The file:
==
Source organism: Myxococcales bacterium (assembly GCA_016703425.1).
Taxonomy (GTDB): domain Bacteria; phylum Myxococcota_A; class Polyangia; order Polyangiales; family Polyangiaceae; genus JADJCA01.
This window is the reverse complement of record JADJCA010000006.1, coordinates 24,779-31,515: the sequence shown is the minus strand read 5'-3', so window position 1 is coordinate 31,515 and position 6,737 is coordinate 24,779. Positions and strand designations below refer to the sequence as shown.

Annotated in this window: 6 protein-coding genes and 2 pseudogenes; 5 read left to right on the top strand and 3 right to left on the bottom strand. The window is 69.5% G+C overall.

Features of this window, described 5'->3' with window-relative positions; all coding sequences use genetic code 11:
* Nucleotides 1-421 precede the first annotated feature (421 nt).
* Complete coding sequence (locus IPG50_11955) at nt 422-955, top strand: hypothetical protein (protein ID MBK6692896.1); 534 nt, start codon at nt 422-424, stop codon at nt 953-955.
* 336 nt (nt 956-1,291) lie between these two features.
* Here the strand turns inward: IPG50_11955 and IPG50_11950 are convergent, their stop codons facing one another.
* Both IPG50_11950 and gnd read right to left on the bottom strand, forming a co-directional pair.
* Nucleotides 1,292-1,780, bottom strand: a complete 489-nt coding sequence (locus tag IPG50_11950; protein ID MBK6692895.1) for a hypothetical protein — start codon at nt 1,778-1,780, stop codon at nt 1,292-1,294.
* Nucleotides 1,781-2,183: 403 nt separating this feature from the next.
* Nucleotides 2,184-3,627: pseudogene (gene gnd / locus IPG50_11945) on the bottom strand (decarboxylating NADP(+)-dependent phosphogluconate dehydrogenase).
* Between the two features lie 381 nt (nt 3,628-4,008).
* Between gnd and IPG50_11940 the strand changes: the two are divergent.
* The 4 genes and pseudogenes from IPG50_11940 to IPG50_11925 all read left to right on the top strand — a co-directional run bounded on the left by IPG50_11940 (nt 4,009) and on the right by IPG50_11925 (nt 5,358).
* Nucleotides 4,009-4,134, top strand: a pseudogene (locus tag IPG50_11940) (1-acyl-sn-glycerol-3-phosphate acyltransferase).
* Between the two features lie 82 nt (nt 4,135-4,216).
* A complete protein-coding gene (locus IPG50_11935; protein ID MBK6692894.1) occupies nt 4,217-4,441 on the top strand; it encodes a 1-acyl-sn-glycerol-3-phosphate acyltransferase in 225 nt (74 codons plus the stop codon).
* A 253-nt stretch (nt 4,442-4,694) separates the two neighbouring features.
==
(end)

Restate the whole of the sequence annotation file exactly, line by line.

Source organism: Myxococcales bacterium (assembly GCA_016703425.1).
Taxonomy (GTDB): domain Bacteria; phylum Myxococcota_A; class Polyangia; order Polyangiales; family Polyangiaceae; genus JADJCA01.
This window is the reverse complement of record JADJCA010000006.1, coordinates 24,779-31,515: the sequence shown is the minus strand read 5'-3', so window position 1 is coordinate 31,515 and position 6,737 is coordinate 24,779. Positions and strand designations below refer to the sequence as shown.

Annotated in this window: 6 protein-coding genes and 2 pseudogenes; 5 read left to right on the top strand and 3 right to left on the bottom strand. The window is 69.5% G+C overall.

Features of this window, described 5'->3' with window-relative positions; all coding sequences use genetic code 11:
* Nucleotides 1-421 precede the first annotated feature (421 nt).
* Complete coding sequence (locus IPG50_11955) at nt 422-955, top strand: hypothetical protein (protein ID MBK6692896.1); 534 nt, start codon at nt 422-424, stop codon at nt 953-955.
* 336 nt (nt 956-1,291) lie between these two features.
* Here the strand turns inward: IPG50_11955 and IPG50_11950 are convergent, their stop codons facing one another.
* Both IPG50_11950 and gnd read right to left on the bottom strand, forming a co-directional pair.
* Nucleotides 1,292-1,780, bottom strand: a complete 489-nt coding sequence (locus tag IPG50_11950; protein ID MBK6692895.1) for a hypothetical protein — start codon at nt 1,778-1,780, stop codon at nt 1,292-1,294.
* Nucleotides 1,781-2,183: 403 nt separating this feature from the next.
* Nucleotides 2,184-3,627: pseudogene (gene gnd / locus IPG50_11945) on the bottom strand (decarboxylating NADP(+)-dependent phosphogluconate dehydrogenase).
* Between the two features lie 381 nt (nt 3,628-4,008).
* Between gnd and IPG50_11940 the strand changes: the two are divergent.
* The 4 genes and pseudogenes from IPG50_11940 to IPG50_11925 all read left to right on the top strand — a co-directional run bounded on the left by IPG50_11940 (nt 4,009) and on the right by IPG50_11925 (nt 5,358).
* Nucleotides 4,009-4,134, top strand: a pseudogene (locus tag IPG50_11940) (1-acyl-sn-glycerol-3-phosphate acyltransferase).
* Between the two features lie 82 nt (nt 4,135-4,216).
* A complete protein-coding gene (locus IPG50_11935; protein ID MBK6692894.1) occupies nt 4,217-4,441 on the top strand; it encodes a 1-acyl-sn-glycerol-3-phosphate acyltransferase in 225 nt (74 codons plus the stop codon).
* A 253-nt stretch (nt 4,442-4,694) separates the two neighbouring features.